Shared Web Hosting: How Does It Work?

Posted on December 12, 2012 by

Why do businesses share networks? Are there any advantages of sharing resources? The core aim of any private enterprise is to make profit—whether it meets by increasing market share or decreasing costs. Now, if a single server is shared by a range of websites, each ‘sitting’ on its own partition/section of the server, such a service is categorized as ‘shared web hosting’.

The basic advantage of shared hosting is that it is economical; since many people share the same resource, the overall maintenance and management costs are distributed – each paying only a portion of the overall bill.

Management Facility

In most of the cases, the hosting service also provides ‘system administration’ support to the customer along with server space, bandwidth and other facilities. This helps users to greatly reduce their management costs as they no longer have to hire experts to deal with the server. Since, the running costs are distributed among all the users, the outlay is substantially reduced.

However, some users prefer having a high degree of control over their host server, which is not possible with shared hosting. Reliability is another very important factor when it comes to web hosting; a user has to trust the host completely for the entire web activities that are being hosted on the server.

Server Operating Systems

The Linux operating system is commonly used by host servers as it provides reliability and security assurances of open-source software. However, Microsoft Windows and FreeBSD-based solutions are also being utilized by some web hosting providers.

Implementation Procedures

When it comes to implementing web hosting services, providers use two methods: IP-based or name-based. A combination of the two is also employed by some control panels.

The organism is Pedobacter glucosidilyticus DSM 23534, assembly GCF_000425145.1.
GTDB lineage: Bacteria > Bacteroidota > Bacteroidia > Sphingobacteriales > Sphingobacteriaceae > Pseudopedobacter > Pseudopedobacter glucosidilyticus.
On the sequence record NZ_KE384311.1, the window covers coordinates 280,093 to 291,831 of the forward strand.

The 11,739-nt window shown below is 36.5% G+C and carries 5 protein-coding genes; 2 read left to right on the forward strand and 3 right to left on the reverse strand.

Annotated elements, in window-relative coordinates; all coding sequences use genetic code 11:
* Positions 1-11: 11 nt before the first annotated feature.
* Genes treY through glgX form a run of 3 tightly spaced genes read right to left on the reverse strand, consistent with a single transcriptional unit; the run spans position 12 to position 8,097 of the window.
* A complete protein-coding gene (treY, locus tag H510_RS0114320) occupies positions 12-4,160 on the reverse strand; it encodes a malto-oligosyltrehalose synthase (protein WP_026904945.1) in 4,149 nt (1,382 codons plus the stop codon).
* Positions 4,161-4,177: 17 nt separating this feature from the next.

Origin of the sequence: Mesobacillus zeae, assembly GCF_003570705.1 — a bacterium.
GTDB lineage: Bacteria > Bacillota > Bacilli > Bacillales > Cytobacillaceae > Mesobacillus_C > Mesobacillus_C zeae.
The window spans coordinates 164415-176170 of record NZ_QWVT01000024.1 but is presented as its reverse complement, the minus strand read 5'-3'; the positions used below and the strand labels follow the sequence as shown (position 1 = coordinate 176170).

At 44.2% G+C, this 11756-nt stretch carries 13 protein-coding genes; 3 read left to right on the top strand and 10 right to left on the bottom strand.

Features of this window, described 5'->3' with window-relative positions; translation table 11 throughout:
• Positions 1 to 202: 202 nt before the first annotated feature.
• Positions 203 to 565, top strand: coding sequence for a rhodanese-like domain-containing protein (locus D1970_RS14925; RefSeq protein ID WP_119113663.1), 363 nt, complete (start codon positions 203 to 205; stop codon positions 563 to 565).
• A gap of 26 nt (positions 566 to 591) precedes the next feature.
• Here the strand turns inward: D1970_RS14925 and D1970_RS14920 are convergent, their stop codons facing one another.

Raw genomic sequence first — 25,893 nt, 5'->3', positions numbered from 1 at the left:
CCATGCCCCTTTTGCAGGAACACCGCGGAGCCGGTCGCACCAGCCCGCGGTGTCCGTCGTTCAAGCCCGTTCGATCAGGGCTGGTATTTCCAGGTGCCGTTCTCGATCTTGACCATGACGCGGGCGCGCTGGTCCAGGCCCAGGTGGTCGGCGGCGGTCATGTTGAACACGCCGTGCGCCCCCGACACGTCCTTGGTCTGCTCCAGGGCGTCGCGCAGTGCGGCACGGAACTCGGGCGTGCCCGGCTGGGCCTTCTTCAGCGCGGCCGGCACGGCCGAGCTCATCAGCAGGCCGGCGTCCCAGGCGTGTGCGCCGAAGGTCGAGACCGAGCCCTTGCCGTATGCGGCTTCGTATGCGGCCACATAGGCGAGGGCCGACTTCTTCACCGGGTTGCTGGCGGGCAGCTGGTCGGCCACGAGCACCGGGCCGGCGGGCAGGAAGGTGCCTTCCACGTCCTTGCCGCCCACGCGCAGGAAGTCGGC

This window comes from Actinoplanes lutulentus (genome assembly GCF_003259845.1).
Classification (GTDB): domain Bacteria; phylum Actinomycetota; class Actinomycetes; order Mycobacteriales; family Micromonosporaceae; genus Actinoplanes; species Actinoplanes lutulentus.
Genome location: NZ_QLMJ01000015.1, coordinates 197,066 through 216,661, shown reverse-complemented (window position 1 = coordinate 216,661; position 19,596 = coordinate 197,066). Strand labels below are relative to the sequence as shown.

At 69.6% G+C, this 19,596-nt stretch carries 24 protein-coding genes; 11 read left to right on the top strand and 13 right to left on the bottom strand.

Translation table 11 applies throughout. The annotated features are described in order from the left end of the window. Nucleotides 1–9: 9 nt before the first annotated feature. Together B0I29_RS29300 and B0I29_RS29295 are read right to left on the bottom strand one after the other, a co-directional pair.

Here, an IP address is the differentiating element among virtual hosts. The same physical interface hosts to a number of virtual network interfaces and the server software identifies the website demanded by the user, from the IP used by the client. But, with the introduction of IPv4 address exhaustion—IP addresses have increasingly become harder to get. Hence, most servers have now resorted to providing dedicated IPs to websites.


This is the exact opposite of IP-based hosting since multiple websites share a single IP address. So, the question is, how does the server identify the requested user site? It’s simple. When a person requests any resource from the server; he/she uses a hostname as a part of the request. The server identifies this hostname and determines the demanded website.

Shared web hosting allows users to split their web space to a larger audience with minimal costs. Nonetheless, its limitations shouldn’t be ignored while making the choice between a dedicated and a shared server. Extra effort should be made in making sure that the chosen server provides the reliability and security to the hosted site. Fortunately, a number of websites and forums provide detailed reviews, pros and cons of various hosting services. For instance, you can log on to to evaluate different web hosts, offering shared web hosting.

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